BY LUCY KIBAKI
In the cause of my outreach work under the auspices of the Organisation of African First Ladies Against HIV/AIDS, I have campaigned on a wide range of issues affecting women and children.
Among other issues, I have paid particular attention to various health challenges that affect women and children in our country. While many gains have been made in addressing these health challenges, I am concerned that jiggers continue to pose a serious challenge to men and women alike, and especially to children in many parts of the country.
It is disconcerting to note that 2009 estimates by the Ministry of Public Health indicated that over four million people in different parts of Kenya were infested by jiggers and the number was likely to rise.
Infestation by jiggers has serious effects which include incapacitation which renders children incapable of attending school while disabling adults from walking or working, exposure of infected parts of the body to secondary infections, such as tetanus or leprosy, the spread of HIV/Aids and even death. Besides these physical effects, jiggers have adverse psychological effects, including low self esteem and shame.
Kenyans will agree that it is unacceptable that such a tiny parasitic bug that is so well understood and so easy to control should continue to have such an impact in our society in the 21st century.
While the challenge of jiggers has everything to do with personal hygiene, its adverse effects on affected individuals and society as a whole speak for the need to step up concerted efforts by civil society as well as Government in fighting the menace.
While I appreciate the work being done by non-governmental organisations as well as the Government through the Ministry of Public Health, there is need to enhance interventions in order for us to eliminate the menace of jiggers once and for all.
In particular, I urge the Ministry of Public Health to step up interventions especially in spraying households to eliminate fleas. Indeed, long-term protection against jiggers requires little more than basic hygiene and the watering of dusty havens around the house, as well as the fumigation and spraying of lawns and gardens with insecticides.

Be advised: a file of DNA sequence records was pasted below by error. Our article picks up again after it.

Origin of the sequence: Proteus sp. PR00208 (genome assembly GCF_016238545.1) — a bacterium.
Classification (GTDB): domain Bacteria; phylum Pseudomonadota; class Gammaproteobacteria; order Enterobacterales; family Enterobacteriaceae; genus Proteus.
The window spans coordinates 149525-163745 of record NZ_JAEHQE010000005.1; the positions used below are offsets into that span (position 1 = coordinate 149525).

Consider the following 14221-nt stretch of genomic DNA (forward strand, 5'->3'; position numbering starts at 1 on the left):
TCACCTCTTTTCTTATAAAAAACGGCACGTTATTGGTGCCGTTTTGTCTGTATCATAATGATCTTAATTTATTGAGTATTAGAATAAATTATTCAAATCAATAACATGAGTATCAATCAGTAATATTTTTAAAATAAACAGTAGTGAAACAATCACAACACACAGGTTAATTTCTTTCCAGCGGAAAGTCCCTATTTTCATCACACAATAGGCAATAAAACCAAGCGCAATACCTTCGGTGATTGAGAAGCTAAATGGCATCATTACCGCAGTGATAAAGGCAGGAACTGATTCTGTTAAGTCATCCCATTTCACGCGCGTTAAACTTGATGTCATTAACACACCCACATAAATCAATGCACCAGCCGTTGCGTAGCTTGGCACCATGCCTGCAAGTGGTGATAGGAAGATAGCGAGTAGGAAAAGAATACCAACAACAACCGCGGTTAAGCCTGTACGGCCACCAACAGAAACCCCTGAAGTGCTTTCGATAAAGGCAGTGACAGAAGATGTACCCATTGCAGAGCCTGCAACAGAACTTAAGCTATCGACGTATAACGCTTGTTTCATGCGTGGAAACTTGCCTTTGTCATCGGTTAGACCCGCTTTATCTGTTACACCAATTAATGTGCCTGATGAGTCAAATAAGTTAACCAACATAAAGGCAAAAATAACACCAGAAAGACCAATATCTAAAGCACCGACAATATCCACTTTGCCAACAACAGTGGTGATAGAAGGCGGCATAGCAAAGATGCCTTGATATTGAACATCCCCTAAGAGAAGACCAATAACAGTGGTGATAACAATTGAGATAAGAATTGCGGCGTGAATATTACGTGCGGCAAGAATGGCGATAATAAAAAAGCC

In addition to the Ministry of Public health, the Ministry of Education should also play a prominent role in the war against jiggers among school children. In particular, the Ministry should work closely with the Ministry of Public Health to ensure schools are sprayed and other necessary measures taken to ensure children are not infested with jiggers while in school.
The Ministry of Education should also explore innovative ideas of fighting jiggers including ensuring that classrooms all over the country are cemented as well as making the wearing of shoes in primary schools mandatory just as it is in secondary schools.
Other innovative measures should include introducing school inspectors with the responsibility of ensuring proper standards of hygiene are maintained in schools. Daily screening of school children is also useful as problems can be detected in time and remedial action taken, where necessary in liaison with parents.
I also challenge legislators to use public meetings to enhance public education on the menace of jiggers and the need to maintain general cleanliness in their constituencies. It is must be borne in mind that ultimately it is the responsibility of parents to ensure that they eliminate fleas at the household level. Parents must take appropriate steps to ensure that neither they nor their children are infested with jiggers.
(Mrs Lucy Kibaki is the First Lady of the Republic of Kenya)